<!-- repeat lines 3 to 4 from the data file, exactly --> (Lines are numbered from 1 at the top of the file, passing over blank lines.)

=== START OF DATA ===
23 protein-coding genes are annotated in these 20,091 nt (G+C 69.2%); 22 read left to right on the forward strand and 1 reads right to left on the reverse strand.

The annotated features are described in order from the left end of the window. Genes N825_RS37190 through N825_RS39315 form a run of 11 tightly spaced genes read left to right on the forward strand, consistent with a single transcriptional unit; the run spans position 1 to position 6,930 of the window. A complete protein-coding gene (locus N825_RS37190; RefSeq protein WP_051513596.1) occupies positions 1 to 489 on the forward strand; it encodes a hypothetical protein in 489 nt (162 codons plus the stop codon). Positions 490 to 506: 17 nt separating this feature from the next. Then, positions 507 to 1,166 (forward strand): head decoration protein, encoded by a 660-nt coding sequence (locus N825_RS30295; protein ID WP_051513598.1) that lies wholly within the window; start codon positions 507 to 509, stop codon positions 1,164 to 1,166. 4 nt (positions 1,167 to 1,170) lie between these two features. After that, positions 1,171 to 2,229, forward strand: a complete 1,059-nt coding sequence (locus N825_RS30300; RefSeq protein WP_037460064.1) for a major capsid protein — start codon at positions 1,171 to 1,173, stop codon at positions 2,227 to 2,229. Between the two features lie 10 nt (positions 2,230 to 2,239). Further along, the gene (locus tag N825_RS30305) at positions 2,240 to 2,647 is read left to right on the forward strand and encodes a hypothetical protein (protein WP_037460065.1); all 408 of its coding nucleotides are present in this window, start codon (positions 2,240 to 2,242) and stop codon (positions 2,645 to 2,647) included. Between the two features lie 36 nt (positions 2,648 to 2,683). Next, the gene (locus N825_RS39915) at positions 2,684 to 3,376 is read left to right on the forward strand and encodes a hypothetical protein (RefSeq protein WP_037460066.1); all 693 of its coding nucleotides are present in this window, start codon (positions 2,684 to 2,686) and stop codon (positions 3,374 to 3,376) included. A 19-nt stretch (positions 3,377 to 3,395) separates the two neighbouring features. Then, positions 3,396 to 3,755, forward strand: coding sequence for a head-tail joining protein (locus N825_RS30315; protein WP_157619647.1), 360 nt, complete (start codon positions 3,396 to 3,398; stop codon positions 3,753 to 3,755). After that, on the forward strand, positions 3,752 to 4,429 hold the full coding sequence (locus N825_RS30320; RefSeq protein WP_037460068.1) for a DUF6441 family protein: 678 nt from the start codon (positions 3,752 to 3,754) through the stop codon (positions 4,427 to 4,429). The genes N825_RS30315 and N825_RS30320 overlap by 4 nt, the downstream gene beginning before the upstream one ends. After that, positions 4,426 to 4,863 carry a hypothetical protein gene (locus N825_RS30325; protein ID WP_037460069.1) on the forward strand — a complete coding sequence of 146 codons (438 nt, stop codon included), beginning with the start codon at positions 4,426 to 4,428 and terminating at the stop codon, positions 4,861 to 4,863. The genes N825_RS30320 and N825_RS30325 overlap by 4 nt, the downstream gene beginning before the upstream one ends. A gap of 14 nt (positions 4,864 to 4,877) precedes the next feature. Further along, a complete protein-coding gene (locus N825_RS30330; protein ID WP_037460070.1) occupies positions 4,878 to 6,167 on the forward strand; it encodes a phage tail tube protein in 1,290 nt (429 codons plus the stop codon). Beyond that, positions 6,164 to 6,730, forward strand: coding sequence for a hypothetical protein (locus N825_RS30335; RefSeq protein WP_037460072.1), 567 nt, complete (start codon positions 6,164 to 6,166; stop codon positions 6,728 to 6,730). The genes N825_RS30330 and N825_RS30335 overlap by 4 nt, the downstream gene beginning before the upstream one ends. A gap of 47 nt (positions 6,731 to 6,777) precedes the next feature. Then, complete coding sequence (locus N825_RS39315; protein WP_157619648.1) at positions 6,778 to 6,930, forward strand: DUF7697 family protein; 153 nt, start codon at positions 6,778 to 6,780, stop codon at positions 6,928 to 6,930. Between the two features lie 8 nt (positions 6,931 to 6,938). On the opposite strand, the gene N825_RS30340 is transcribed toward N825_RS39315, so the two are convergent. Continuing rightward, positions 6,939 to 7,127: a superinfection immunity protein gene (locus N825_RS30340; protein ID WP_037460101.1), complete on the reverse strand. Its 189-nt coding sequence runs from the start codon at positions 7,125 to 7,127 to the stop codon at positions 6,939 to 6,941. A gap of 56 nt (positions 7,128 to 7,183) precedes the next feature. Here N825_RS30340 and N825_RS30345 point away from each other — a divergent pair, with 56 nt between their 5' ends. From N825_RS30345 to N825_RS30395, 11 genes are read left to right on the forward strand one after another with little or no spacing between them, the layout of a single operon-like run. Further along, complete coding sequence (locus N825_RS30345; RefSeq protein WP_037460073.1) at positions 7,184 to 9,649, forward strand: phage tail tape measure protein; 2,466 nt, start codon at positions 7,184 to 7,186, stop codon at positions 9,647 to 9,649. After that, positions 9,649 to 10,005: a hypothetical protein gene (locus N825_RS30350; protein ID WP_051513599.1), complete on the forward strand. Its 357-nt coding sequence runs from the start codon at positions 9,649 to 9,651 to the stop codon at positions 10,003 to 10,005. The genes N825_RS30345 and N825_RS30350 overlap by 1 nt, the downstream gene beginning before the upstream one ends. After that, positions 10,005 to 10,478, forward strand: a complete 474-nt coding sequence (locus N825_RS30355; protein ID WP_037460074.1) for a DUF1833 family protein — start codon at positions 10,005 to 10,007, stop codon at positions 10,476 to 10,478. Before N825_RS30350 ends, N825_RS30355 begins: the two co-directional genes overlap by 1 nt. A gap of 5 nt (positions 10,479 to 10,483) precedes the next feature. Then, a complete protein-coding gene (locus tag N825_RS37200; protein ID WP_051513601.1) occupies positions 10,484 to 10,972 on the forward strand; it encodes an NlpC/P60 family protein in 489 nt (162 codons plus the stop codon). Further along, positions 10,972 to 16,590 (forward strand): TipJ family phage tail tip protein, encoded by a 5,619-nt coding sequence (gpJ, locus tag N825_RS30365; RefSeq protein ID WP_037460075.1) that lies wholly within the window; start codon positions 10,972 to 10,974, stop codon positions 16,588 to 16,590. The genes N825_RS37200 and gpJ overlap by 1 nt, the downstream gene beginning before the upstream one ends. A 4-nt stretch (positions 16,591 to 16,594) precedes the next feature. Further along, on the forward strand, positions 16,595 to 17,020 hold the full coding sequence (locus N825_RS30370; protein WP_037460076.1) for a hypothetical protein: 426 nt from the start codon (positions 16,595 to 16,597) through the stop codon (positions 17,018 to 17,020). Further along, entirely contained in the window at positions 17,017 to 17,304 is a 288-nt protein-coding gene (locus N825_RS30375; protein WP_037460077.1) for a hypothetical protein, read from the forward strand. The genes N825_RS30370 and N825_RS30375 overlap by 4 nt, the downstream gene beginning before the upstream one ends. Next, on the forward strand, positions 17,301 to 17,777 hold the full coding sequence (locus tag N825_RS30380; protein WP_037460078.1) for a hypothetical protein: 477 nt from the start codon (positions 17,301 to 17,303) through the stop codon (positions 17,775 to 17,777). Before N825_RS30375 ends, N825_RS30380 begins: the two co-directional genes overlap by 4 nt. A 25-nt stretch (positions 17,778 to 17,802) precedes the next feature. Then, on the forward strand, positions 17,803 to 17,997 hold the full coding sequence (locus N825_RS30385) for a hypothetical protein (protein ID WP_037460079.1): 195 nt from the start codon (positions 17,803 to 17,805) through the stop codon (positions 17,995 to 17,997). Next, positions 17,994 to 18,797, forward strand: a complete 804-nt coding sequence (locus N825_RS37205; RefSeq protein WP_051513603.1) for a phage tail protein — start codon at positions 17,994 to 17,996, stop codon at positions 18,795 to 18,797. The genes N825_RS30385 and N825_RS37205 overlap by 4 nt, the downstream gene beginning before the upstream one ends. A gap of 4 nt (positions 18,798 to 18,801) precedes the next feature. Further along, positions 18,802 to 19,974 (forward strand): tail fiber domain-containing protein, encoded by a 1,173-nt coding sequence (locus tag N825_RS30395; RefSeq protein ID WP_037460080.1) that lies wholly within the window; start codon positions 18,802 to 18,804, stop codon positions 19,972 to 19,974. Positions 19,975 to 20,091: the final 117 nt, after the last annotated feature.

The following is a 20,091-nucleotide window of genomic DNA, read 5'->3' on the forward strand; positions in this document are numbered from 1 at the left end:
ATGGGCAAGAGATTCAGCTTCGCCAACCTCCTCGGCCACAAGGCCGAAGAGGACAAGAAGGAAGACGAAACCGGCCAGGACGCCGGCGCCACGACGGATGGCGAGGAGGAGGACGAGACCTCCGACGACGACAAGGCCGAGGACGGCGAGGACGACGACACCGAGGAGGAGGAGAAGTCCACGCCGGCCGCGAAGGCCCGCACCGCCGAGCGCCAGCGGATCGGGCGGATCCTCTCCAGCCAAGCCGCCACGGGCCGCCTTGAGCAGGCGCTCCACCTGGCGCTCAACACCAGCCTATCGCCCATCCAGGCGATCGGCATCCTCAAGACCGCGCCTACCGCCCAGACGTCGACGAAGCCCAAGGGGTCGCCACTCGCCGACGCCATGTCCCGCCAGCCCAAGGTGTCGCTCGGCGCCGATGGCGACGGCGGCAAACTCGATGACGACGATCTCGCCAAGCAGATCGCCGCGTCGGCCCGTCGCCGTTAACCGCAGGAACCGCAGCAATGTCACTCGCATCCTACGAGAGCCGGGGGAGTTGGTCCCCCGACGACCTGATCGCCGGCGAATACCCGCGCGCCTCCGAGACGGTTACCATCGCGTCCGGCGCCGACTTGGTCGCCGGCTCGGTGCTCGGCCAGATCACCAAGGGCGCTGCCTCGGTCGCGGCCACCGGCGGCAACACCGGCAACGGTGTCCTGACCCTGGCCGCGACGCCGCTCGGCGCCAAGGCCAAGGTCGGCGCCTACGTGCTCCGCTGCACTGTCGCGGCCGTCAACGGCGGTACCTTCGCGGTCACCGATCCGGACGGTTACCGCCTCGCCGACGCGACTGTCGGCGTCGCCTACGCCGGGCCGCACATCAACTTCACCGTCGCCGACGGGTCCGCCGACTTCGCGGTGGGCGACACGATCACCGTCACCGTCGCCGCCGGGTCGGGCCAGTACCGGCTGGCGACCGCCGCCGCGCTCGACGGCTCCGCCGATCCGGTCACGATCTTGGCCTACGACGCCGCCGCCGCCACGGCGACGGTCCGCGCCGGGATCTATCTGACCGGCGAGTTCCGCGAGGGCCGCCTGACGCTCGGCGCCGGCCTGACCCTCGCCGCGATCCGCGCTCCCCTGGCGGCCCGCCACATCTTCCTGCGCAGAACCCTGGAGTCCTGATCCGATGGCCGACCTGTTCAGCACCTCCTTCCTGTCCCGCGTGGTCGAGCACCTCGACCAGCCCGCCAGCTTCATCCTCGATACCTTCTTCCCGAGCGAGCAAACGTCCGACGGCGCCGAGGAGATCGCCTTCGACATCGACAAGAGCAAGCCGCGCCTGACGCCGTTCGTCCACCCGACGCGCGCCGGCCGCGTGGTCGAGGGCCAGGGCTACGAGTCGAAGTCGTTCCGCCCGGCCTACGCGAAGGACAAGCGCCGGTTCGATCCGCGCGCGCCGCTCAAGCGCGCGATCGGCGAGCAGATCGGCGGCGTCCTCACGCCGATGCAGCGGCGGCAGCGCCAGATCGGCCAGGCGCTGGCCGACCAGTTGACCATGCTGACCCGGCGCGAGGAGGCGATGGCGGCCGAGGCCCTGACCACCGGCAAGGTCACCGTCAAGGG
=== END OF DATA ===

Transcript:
The following is a 20,091-nucleotide window of genomic DNA, read 5'->3' on the forward strand; positions in this document are numbered from 1 at the left end:
ATGGGCAAGAGATTCAGCTTCGCCAACCTCCTCGGCCACAAGGCCGAAGAGGACAAGAAGGAAGACGAAACCGGCCAGGACGCCGGCGCCACGACGGATGGCGAGGAGGAGGACGAGACCTCCGACGACGACAAGGCCGAGGACGGCGAGGACGACGACACCGAGGAGGAGGAGAAGTCCACGCCGGCCGCGAAGGCCCGCACCGCCGAGCGCCAGCGGATCGGGCGGATCCTCTCCAGCCAAGCCGCCACGGGCCGCCTTGAGCAGGCGCTCCACCTGGCGCTCAACACCAGCCTATCGCCCATCCAGGCGATCGGCATCCTCAAGACCGCGCCTACCGCCCAGACGTCGACGAAGCCCAAGGGGTCGCCACTCGCCGACGCCATGTCCCGCCAGCCCAAGGTGTCGCTCGGCGCCGATGGCGACGGCGGCAAACTCGATGACGACGATCTCGCCAAGCAGATCGCCGCGTCGGCCCGTCGCCGTTAACCGCAGGAACCGCAGCAATGTCACTCGCATCCTACGAGAGCCGGGGGAGTTGGTCCCCCGACGACCTGATCGCCGGCGAATACCCGCGCGCCTCCGAGACGGTTACCATCGCGTCCGGCGCCGACTTGGTCGCCGGCTCGGTGCTCGGCCAGATCACCAAGGGCGCTGCCTCGGTCGCGGCCACCGGCGGCAACACCGGCAACGGTGTCCTGACCCTGGCCGCGACGCCGCTCGGCGCCAAGGCCAAGGTCGGCGCCTACGTGCTCCGCTGCACTGTCGCGGCCGTCAACGGCGGTACCTTCGCGGTCACCGATCCGGACGGTTACCGCCTCGCCGACGCGACTGTCGGCGTCGCCTACGCCGGGCCGCACATCAACTTCACCGTCGCCGACGGGTCCGCCGACTTCGCGGTGGGCGACACGATCACCGTCACCGTCGCCGCCGGGTCGGGCCAGTACCGGCTGGCGACCGCCGCCGCGCTCGACGGCTCCGCCGATCCGGTCACGATCTTGGCCTACGACGCCGCCGCCGCCACGGCGACGGTCCGCGCCGGGATCTATCTGACCGGCGAGTTCCGCGAGGGCCGCCTGACGCTCGGCGCCGGCCTGACCCTCGCCGCGATCCGCGCTCCCCTGGCGGCCCGCCACATCTTCCTGCGCAGAACCCTGGAGTCCTGATCCGATGGCCGACCTGTTCAGCACCTCCTTCCTGTCCCGCGTGGTCGAGCACCTCGACCAGCCCGCCAGCTTCATCCTCGATACCTTCTTCCCGAGCGAGCAAACGTCCGACGGCGCCGAGGAGATCGCCTTCGACATCGACAAGAGCAAGCCGCGCCTGACGCCGTTCGTCCACCCGACGCGCGCCGGCCGCGTGGTCGAGGGCCAGGGCTACGAGTCGAAGTCGTTCCGCCCGGCCTACGCGAAGGACAAGCGCCGGTTCGATCCGCGCGCGCCGCTCAAGCGCGCGATCGGCGAGCAGATCGGCGGCGTCCTCACGCCGATGCAGCGGCGGCAGCGCCAGATCGGCCAGGCGCTGGCCGACCAGTTGACCATGCTGACCCGGCGCGAGGAGGCGATGGCGGCCGAGGCCCTGACCACCGGCAAGGTCACCGTCAAGGG